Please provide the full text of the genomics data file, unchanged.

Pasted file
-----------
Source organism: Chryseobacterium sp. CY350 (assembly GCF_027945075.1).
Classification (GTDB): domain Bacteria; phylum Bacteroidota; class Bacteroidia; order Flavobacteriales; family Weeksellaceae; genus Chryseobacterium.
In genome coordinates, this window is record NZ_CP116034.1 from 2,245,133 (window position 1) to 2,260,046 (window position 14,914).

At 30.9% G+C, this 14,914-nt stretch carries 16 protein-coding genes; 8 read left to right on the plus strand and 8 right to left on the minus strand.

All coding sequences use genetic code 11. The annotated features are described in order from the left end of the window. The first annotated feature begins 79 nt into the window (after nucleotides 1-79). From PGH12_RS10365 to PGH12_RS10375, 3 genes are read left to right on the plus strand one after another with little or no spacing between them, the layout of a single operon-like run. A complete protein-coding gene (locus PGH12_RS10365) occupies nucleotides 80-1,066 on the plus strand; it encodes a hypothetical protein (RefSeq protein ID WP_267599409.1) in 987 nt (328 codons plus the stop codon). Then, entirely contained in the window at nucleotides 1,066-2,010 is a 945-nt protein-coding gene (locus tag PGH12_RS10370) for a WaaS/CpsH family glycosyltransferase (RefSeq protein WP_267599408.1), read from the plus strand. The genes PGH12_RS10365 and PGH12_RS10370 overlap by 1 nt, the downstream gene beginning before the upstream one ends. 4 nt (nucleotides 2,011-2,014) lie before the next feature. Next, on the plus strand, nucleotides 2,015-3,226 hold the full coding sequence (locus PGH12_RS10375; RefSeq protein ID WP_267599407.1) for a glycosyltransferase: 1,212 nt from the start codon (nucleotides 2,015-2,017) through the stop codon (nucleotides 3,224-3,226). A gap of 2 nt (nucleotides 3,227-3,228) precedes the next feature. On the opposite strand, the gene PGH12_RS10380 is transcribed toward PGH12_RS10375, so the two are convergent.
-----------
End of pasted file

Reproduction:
Source organism: Chryseobacterium sp. CY350 (assembly GCF_027945075.1).
Classification (GTDB): domain Bacteria; phylum Bacteroidota; class Bacteroidia; order Flavobacteriales; family Weeksellaceae; genus Chryseobacterium.
In genome coordinates, this window is record NZ_CP116034.1 from 2,245,133 (window position 1) to 2,260,046 (window position 14,914).

At 30.9% G+C, this 14,914-nt stretch carries 16 protein-coding genes; 8 read left to right on the plus strand and 8 right to left on the minus strand.

All coding sequences use genetic code 11. The annotated features are described in order from the left end of the window. The first annotated feature begins 79 nt into the window (after nucleotides 1-79). From PGH12_RS10365 to PGH12_RS10375, 3 genes are read left to right on the plus strand one after another with little or no spacing between them, the layout of a single operon-like run. A complete protein-coding gene (locus PGH12_RS10365) occupies nucleotides 80-1,066 on the plus strand; it encodes a hypothetical protein (RefSeq protein ID WP_267599409.1) in 987 nt (328 codons plus the stop codon). Then, entirely contained in the window at nucleotides 1,066-2,010 is a 945-nt protein-coding gene (locus tag PGH12_RS10370) for a WaaS/CpsH family glycosyltransferase (RefSeq protein WP_267599408.1), read from the plus strand. The genes PGH12_RS10365 and PGH12_RS10370 overlap by 1 nt, the downstream gene beginning before the upstream one ends. 4 nt (nucleotides 2,011-2,014) lie before the next feature. Next, on the plus strand, nucleotides 2,015-3,226 hold the full coding sequence (locus PGH12_RS10375; RefSeq protein ID WP_267599407.1) for a glycosyltransferase: 1,212 nt from the start codon (nucleotides 2,015-2,017) through the stop codon (nucleotides 3,224-3,226). A gap of 2 nt (nucleotides 3,227-3,228) precedes the next feature. On the opposite strand, the gene PGH12_RS10380 is transcribed toward PGH12_RS10375, so the two are convergent.